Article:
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The importance of Alliances between Civil Society, the Government and International Agencies to redu

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Title: The importance of Alliances between Civil Society, the Government and International Agencies to redu


1
The importance of Alliances between Civil
Society, the Government and International
Agencies to reduce the Digital Divide Presented
to Open Access Workshop
Sweden, May 2004
2
An Overview of Bolivia
  • Bolivia has 1.1 million square kms
  • A population of 8.5 million
  • The largest indigenous population in Latin America

3
An Overview of Bolivia
  • Two thirds of Bolivia is tropical, one third
    highlands
  • The countrys GNP is 1,200 US per capita
  • Bolivia ranks 114 out of 174 in the UNs Human
    Development Index

4
An Overview of Bolivia
  • Life expectancy is 62 years
  • Democracy returned in 1982
  • President Carlos Meza sworn in as president in
    October of last year after a popular uprising led
    to the resignation of Gonzalo Sanchez de Lozada

5
Telecommunications Sector
  • Telco market was opened in 1995, eliminating the
    monopoly of ENTEL, even though it is the mayor
    telco in Bolivia providing Internet, cell phone,
    data transmission and satellite services.
  • Entel was bought by STET from Italy for 610 US
    million and was responsably for installing phones
    in communities with more than 350 residents
  • Three cellular phone companies serve over a 1
    million clients
  • Cooperatives have a monopoly on local services
  • Regulatory polices are the responsibility of the
    Superintendence of Telecommunications

6
Telecommunications Sector
  • Only one fifth of households have a fixed
    telephone line
  • 80 percent of all lines in services are in three
    largest cities
  • Bolivia has one of the lowest levels of
    teledensity in Latin America

7
Status of Bolivias ICT Sector
  • Only 45 Bolivian public schools have Internet
  • There are only 2,800 computers in Bolivias
    12,000 public schools
  • Funding for Universal Access has been limited
  • Internet is available to only 5 percentage of the
    population although Internet Cafes have opened
    access in mayor cities
  • Limited Community participation in developing ICT
    strategies and programs

8
Challenges facing the ICT Sector
  • Lack of Coordination between government, private
    sector, civil society, universities and donor
    agencies
  • Lack of a E Strategy for Bolivia
  • Limited resources for reaching rural areas and
    connecting schools
  • Limited awareness of the importance of ICTs as a
    development tool

9
Challenges facing the ICT Sector
  • Weak government institutions responsible for ICT
    Development
  • Private Sector only interested in high traffic
    and high profit areas
  • Donor agencies lack clear and coherent strategies
    for ICT Development
  • Too many resources wasted on studies and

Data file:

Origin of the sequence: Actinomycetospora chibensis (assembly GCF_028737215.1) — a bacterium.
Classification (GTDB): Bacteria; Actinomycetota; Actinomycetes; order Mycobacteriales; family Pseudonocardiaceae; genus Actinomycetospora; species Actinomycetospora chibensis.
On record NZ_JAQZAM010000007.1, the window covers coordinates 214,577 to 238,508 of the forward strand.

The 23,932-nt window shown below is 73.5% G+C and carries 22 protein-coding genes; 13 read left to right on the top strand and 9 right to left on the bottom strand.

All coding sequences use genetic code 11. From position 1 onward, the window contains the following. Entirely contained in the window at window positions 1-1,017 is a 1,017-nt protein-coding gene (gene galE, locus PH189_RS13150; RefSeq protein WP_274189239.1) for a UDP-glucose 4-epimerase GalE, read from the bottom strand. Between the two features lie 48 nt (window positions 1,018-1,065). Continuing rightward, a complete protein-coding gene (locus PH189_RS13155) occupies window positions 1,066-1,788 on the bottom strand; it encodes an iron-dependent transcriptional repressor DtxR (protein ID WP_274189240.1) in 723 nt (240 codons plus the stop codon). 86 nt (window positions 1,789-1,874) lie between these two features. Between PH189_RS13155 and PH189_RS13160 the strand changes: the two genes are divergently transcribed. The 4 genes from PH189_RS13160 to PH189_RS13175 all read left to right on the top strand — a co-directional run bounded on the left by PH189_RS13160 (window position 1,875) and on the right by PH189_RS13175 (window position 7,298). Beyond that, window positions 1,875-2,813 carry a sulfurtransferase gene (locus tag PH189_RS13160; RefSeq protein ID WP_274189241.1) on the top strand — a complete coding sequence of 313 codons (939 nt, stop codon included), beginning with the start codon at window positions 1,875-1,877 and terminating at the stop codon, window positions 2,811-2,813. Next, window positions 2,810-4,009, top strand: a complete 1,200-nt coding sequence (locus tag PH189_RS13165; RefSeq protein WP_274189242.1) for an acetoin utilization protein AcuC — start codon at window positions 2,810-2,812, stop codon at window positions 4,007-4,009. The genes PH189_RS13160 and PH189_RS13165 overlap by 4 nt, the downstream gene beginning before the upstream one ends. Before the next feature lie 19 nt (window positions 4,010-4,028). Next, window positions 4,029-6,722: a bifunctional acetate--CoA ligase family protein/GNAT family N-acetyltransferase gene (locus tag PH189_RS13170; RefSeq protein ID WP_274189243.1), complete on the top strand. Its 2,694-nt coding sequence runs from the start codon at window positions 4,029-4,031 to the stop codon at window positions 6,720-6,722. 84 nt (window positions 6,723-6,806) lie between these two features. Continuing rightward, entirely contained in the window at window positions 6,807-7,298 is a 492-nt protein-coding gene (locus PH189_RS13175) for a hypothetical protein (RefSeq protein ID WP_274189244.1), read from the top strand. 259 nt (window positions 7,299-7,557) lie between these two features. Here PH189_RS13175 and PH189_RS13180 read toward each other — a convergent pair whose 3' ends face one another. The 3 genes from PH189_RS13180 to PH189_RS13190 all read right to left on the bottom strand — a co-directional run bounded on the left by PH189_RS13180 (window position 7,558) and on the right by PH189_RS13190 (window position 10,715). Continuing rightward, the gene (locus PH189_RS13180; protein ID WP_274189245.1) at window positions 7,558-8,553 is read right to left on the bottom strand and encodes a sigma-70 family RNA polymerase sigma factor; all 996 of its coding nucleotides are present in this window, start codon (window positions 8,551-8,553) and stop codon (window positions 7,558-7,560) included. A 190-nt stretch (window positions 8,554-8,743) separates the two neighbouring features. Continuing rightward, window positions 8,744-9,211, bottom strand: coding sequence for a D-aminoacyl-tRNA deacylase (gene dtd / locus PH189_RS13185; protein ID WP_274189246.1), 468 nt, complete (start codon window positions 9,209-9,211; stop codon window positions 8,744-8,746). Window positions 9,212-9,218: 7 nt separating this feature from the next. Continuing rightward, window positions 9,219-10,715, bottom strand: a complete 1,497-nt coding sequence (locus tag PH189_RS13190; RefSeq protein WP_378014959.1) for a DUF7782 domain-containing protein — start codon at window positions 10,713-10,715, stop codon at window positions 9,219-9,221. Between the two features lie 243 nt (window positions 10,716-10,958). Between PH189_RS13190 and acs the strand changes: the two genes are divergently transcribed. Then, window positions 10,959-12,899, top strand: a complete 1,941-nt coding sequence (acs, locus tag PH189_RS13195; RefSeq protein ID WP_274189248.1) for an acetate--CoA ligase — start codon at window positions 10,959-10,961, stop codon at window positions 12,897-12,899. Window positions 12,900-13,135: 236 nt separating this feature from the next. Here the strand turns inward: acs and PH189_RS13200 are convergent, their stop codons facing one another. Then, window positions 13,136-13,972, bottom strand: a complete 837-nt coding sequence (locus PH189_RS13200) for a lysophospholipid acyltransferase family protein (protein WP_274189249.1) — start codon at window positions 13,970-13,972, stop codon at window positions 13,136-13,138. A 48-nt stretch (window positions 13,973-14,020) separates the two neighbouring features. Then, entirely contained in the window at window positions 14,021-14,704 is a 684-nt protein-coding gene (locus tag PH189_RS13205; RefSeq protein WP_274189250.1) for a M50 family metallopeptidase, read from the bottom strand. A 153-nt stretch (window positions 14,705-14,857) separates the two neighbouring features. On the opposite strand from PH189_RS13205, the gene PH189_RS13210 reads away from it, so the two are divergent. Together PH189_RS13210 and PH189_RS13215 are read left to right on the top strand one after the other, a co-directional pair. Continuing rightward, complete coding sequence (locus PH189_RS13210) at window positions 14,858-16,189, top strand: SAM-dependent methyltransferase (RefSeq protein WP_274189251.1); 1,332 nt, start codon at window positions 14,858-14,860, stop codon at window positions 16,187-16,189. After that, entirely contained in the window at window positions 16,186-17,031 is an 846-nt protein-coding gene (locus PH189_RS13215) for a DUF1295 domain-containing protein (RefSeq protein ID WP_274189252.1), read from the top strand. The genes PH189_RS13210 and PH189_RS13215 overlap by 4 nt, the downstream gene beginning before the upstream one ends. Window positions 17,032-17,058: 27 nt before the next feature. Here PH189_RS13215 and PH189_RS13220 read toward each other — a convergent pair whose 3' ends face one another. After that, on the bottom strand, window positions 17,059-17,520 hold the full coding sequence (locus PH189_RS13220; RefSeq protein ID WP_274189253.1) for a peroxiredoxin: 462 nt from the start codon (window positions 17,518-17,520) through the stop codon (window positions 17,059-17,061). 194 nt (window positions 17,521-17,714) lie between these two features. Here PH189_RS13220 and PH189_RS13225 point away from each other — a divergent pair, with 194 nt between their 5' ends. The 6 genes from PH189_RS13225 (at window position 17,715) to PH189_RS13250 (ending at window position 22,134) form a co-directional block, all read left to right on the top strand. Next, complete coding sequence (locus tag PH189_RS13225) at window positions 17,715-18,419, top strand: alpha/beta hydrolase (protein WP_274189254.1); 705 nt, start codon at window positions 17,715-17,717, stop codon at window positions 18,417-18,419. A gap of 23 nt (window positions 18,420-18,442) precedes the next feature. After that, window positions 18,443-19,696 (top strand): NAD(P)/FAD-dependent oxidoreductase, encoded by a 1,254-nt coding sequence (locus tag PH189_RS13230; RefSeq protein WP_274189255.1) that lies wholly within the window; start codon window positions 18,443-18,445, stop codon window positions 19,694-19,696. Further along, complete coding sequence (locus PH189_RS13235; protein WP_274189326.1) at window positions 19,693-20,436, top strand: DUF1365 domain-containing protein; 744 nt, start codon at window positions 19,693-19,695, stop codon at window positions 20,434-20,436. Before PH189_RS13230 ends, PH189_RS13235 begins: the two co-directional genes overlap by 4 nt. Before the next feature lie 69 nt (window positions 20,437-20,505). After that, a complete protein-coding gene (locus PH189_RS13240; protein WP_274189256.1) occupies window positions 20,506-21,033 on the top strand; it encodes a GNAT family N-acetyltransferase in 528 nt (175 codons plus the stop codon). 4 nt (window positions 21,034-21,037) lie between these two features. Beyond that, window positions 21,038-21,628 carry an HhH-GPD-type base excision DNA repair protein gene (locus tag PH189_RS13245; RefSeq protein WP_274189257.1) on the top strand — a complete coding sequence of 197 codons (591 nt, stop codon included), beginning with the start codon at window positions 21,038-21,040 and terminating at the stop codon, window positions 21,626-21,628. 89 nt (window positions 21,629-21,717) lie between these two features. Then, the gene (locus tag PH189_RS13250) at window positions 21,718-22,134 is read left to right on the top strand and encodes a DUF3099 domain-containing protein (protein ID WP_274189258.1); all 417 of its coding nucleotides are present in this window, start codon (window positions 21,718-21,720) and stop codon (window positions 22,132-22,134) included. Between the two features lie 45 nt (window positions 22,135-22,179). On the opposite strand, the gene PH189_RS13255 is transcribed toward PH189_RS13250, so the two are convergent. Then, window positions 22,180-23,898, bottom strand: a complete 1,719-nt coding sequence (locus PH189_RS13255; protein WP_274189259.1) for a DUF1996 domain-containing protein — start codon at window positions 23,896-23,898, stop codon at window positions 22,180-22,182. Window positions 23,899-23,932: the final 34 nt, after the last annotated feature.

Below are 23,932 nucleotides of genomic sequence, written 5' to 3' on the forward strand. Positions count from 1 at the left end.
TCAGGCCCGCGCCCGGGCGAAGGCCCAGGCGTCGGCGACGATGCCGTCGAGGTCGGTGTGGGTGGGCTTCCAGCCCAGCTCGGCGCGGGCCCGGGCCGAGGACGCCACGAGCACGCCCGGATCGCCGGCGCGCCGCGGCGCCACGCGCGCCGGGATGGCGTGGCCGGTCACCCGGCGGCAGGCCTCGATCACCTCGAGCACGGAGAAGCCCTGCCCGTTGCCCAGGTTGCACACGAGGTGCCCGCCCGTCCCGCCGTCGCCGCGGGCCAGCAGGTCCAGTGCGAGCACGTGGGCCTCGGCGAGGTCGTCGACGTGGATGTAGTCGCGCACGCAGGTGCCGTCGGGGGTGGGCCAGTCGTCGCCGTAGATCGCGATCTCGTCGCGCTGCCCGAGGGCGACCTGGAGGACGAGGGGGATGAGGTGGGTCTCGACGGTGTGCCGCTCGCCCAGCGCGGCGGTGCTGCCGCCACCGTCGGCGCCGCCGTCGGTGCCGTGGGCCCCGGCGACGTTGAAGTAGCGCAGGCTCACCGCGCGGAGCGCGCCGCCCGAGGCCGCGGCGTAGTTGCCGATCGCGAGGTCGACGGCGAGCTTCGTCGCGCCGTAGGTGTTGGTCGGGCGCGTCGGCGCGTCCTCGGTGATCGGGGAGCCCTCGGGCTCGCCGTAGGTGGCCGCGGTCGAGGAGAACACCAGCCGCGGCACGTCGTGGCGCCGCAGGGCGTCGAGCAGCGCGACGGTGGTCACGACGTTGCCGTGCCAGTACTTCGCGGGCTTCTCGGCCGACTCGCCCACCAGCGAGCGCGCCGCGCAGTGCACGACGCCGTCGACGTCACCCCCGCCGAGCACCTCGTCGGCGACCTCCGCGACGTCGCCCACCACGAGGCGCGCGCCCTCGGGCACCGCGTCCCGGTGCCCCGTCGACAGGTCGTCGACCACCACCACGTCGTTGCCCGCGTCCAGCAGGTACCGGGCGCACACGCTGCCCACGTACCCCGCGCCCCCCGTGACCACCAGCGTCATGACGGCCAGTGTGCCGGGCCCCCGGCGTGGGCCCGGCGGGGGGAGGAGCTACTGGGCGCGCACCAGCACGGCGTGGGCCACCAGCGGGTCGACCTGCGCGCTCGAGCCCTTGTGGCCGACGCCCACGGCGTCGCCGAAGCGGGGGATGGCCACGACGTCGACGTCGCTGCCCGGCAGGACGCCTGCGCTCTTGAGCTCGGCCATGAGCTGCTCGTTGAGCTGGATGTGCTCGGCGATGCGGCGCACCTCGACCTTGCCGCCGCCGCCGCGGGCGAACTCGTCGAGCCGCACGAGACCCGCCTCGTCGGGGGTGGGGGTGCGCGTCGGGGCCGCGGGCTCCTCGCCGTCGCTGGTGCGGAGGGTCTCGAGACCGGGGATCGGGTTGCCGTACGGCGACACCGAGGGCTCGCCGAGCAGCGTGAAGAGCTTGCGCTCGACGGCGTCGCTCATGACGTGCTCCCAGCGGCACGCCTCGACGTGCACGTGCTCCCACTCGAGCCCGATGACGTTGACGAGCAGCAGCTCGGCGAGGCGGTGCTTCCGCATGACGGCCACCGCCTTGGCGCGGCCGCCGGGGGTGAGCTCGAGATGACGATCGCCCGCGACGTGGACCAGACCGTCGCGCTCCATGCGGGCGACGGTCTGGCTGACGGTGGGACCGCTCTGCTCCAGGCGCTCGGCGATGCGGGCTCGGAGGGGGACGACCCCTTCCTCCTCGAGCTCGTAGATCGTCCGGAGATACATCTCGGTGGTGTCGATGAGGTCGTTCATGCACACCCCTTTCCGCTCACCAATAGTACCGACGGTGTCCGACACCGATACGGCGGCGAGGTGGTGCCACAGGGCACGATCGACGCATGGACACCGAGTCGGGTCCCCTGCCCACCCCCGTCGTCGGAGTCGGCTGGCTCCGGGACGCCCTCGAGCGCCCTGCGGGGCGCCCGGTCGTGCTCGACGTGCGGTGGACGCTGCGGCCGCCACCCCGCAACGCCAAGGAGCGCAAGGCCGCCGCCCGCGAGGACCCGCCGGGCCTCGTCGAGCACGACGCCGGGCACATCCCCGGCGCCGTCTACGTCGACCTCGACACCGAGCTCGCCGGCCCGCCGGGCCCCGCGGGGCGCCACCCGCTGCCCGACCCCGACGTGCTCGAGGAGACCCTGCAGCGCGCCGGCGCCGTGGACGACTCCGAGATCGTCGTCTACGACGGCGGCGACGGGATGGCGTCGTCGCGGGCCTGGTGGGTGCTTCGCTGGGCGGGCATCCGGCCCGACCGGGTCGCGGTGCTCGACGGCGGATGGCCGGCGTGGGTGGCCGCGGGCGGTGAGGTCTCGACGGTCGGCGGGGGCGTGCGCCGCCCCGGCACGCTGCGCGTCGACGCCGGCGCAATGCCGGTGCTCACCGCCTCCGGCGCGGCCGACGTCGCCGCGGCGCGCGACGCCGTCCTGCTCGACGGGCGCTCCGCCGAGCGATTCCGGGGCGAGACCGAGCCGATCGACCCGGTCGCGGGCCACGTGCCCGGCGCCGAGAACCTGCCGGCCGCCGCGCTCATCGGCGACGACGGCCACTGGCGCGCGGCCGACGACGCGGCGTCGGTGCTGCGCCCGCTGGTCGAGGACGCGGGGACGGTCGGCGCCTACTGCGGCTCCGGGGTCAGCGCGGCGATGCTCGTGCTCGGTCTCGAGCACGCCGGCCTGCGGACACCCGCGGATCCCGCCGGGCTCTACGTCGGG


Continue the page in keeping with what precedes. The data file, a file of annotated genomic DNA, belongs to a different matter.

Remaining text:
bureaucracy

10
Players in implementing ICT programs in Bolivia
  • ADSIB in charge of Government E-Government
    Strategies.
  • Vice Ministry of Telecommunications in charge of
    policy and channeling resources to the ICT
    sectors
  • SITTEL in charge of regulatory policy
  • World Bank, UNDP, Inter American Development
    Bank, USAID, IICD, CAF, foreign aid programs

11
Players in implementing ICT programs in Bolivia
  • ADSIB
  • Established by the Vice Presidency to coordinate
    government E-strategies and programs.
  • Limited resources and personnel inhibits
    effective implementation
  • In charge of coordinating the UN GeSCI program
  • Limited civil society participation

12
Players in implementing ICT programs in Bolivia
  • Vice Ministry of Telecommunications
  • In charge of implementing the World Bank and
    Government Rural Electrification and
    Telecommunications project
  • Limited effect due to lack of counterpart funds,
    efforts to reduce government deficits and
    bureaucratic changes
  • 20 US million dollar World Bank loan on hold due
    to above factors
  • Strategies and policies dictated from Washington
    with limited civil society participation
  • ICT not considered a priority by Central
    Government

13
Players in implementing ICT programs in Bolivia
  • Superintendence of Telecommunications
  • In charge of implementing telecom regulatory
    policies
  • Well positioned economically due to fees
    collected from Telcos
  • Universal Access laws limit access of new players
    for rural telecommunications
  • Spectro policies inhibits expansion of wireless
    systems
  • Lack of E-strategy for the country

14
Players in implementing ICT programs in Bolivia
  • FUNDETIC
  • New foundation set up to coordinate and implement
    Information and Communications Technology
    programs in Bolivia.
  • Partners include the Bolivian Government, aid
    agencies, NGOs, Telcos, software companies and
    universities
  • Will implement Development Gateway portal in
    Bolivia
  • Participating in GeSCI strategy workshops for
    Bolivia

15
Players in implementing ICT programs in Bolivia
  • FUNDETIC
  • Working on Food For Minds project with the Quipus
    Foundation to set up a National Fund and Program
    for Information Technology, Training and Culture.
  • Program is based on monetizing surplus food
    products donated by governments.
  • Surplus food products would be sold at
    competitive prices in Bolivia and other markets.
  • Partners include the UNDP and ACDI VOCA, an NGO
    expert on monetizing surplus food products.
  • Would help fund GeSCI program in Bolivia
  • Would support innovation, culturally-appropriate
    content and software development, training and
    Community Telecenter Projects throughout Bolivia

16
Players in implementing ICT programs in Bolivia
  • FUNDETIC
  • Working on a Information System for Development
    that will set up a Geographic Information System
    based program to coordinate, systematize and
    provide open access to information on education,
    health, donor agencies, NGOs, micro credit
    institutions, etc. s.
  • Partners would include the World Bank, the Inter
    American Development Bank, the Institute of
    Statistics, municipalities, government agencies
    and NGOs
  • Would provide a web-based information system that
    would operate independent of political and
    government changes

17
Players in implementing ICT programs in Bolivia
  • Ministry of Education
  • Limited ICT educational strategies
  • Lack of funding for implementing schools,
    Internet and Programs in public schools
  • Partners in Entra 21 Youth ICT training and youth
    employment program
  • Lack of priority for implementing ICT programs
  • Key partner in GeSCI program in Bolivia

18
Players in implementing ICT programs in Bolivia
  • CRIS Bolivia
  • This network of civil society and NGOs supports
    Information Society awareness and programs in